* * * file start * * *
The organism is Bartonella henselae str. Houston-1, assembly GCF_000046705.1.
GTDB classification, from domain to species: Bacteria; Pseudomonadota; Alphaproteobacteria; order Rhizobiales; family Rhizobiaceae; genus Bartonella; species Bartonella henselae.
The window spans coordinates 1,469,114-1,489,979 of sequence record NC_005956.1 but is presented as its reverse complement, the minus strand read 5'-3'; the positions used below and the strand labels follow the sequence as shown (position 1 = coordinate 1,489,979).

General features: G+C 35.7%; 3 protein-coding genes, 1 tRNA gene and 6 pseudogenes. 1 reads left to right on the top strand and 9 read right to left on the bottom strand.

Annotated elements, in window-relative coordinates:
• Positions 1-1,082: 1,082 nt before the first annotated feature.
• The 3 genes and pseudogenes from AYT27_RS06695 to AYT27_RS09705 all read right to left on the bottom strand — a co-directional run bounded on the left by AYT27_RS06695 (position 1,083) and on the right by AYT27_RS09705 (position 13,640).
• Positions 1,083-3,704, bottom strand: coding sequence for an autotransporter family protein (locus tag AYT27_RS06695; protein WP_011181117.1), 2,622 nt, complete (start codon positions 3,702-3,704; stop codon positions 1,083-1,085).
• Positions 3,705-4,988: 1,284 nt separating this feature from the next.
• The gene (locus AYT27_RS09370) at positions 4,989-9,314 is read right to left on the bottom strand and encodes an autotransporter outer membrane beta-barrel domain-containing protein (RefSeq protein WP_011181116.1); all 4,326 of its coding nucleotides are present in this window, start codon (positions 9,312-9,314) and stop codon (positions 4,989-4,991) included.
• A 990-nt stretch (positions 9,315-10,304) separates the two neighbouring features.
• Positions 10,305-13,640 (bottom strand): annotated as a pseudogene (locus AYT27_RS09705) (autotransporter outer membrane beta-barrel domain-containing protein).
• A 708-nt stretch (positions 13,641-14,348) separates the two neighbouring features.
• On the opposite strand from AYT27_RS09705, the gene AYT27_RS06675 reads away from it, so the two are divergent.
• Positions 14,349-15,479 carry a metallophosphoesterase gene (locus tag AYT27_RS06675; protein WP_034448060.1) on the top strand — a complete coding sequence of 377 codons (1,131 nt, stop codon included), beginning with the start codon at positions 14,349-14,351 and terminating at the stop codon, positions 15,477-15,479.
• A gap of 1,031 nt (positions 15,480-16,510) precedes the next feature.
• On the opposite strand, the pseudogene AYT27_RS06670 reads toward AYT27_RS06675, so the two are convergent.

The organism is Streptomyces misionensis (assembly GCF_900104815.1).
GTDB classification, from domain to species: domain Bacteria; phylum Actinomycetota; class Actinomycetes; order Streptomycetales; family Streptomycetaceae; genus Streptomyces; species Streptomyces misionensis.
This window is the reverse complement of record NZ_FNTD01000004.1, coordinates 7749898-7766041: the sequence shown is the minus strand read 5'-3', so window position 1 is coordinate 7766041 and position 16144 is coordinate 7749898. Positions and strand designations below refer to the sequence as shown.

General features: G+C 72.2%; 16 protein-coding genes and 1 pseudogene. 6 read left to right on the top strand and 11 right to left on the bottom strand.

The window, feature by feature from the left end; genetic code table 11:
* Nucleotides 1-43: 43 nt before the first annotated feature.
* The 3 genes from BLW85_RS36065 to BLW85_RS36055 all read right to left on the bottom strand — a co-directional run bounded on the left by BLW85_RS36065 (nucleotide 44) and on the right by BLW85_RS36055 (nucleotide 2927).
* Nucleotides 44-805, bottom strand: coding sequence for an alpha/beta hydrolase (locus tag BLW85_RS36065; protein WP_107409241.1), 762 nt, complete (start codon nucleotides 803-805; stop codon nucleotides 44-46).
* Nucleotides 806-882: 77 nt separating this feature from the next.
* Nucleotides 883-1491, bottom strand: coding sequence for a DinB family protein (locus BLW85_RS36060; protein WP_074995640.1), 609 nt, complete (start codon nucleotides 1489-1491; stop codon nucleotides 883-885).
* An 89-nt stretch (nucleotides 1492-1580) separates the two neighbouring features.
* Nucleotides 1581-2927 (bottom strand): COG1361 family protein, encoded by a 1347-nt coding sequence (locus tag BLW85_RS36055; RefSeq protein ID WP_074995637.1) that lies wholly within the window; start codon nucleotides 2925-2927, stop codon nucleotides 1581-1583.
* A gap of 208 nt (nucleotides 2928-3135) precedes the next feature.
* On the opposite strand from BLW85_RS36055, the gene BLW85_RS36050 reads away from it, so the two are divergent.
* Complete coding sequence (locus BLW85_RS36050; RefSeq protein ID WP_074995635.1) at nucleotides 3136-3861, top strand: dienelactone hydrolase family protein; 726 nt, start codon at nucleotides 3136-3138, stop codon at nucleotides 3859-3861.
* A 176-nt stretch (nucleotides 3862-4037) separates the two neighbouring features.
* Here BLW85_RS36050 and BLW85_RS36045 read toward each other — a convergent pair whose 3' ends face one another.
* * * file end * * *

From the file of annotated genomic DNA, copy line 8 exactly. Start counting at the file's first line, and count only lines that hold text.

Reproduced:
• Positions 1,083-3,704, bottom strand: coding sequence for an autotransporter family protein (locus tag AYT27_RS06695; protein WP_011181117.1), 2,622 nt, complete (start codon positions 3,702-3,704; stop codon positions 1,083-1,085).